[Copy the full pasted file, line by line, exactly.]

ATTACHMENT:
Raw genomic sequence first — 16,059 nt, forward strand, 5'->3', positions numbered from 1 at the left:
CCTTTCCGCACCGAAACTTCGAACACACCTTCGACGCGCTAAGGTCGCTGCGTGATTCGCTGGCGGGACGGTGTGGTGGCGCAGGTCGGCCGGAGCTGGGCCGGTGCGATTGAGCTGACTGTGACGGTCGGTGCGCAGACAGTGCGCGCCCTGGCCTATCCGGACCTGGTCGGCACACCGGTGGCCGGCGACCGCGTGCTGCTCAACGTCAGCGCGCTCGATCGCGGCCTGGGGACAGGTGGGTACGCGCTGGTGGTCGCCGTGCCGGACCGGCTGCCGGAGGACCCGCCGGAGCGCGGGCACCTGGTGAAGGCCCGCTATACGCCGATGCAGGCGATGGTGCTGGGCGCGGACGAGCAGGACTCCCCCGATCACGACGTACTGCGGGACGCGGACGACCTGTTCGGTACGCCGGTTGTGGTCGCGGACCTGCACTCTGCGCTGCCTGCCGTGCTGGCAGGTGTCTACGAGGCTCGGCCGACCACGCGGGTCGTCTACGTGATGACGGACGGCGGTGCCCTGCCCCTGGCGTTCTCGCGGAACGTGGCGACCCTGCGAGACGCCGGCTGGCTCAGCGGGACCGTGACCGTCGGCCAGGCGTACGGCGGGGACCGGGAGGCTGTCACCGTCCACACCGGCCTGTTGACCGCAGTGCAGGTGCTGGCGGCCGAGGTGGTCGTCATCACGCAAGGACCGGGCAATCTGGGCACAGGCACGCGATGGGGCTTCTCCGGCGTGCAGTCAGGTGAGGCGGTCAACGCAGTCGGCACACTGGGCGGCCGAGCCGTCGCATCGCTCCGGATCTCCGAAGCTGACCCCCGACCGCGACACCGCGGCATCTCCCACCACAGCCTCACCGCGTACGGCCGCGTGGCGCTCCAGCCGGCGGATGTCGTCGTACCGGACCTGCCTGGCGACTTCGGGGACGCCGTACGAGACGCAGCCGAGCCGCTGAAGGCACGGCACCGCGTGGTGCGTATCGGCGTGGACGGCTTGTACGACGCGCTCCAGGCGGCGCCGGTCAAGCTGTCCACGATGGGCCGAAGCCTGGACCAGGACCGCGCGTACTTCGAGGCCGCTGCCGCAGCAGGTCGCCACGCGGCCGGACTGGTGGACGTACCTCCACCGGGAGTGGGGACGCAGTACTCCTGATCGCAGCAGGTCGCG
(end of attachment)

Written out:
Raw genomic sequence first — 16,059 nt, forward strand, 5'->3', positions numbered from 1 at the left:
CCTTTCCGCACCGAAACTTCGAACACACCTTCGACGCGCTAAGGTCGCTGCGTGATTCGCTGGCGGGACGGTGTGGTGGCGCAGGTCGGCCGGAGCTGGGCCGGTGCGATTGAGCTGACTGTGACGGTCGGTGCGCAGACAGTGCGCGCCCTGGCCTATCCGGACCTGGTCGGCACACCGGTGGCCGGCGACCGCGTGCTGCTCAACGTCAGCGCGCTCGATCGCGGCCTGGGGACAGGTGGGTACGCGCTGGTGGTCGCCGTGCCGGACCGGCTGCCGGAGGACCCGCCGGAGCGCGGGCACCTGGTGAAGGCCCGCTATACGCCGATGCAGGCGATGGTGCTGGGCGCGGACGAGCAGGACTCCCCCGATCACGACGTACTGCGGGACGCGGACGACCTGTTCGGTACGCCGGTTGTGGTCGCGGACCTGCACTCTGCGCTGCCTGCCGTGCTGGCAGGTGTCTACGAGGCTCGGCCGACCACGCGGGTCGTCTACGTGATGACGGACGGCGGTGCCCTGCCCCTGGCGTTCTCGCGGAACGTGGCGACCCTGCGAGACGCCGGCTGGCTCAGCGGGACCGTGACCGTCGGCCAGGCGTACGGCGGGGACCGGGAGGCTGTCACCGTCCACACCGGCCTGTTGACCGCAGTGCAGGTGCTGGCGGCCGAGGTGGTCGTCATCACGCAAGGACCGGGCAATCTGGGCACAGGCACGCGATGGGGCTTCTCCGGCGTGCAGTCAGGTGAGGCGGTCAACGCAGTCGGCACACTGGGCGGCCGAGCCGTCGCATCGCTCCGGATCTCCGAAGCTGACCCCCGACCGCGACACCGCGGCATCTCCCACCACAGCCTCACCGCGTACGGCCGCGTGGCGCTCCAGCCGGCGGATGTCGTCGTACCGGACCTGCCTGGCGACTTCGGGGACGCCGTACGAGACGCAGCCGAGCCGCTGAAGGCACGGCACCGCGTGGTGCGTATCGGCGTGGACGGCTTGTACGACGCGCTCCAGGCGGCGCCGGTCAAGCTGTCCACGATGGGCCGAAGCCTGGACCAGGACCGCGCGTACTTCGAGGCCGCTGCCGCAGCAGGTCGCCACGCGGCCGGACTGGTGGACGTACCTCCACCGGGAGTGGGGACGCAGTACTCCTGATCGCAGCAGGTCGCG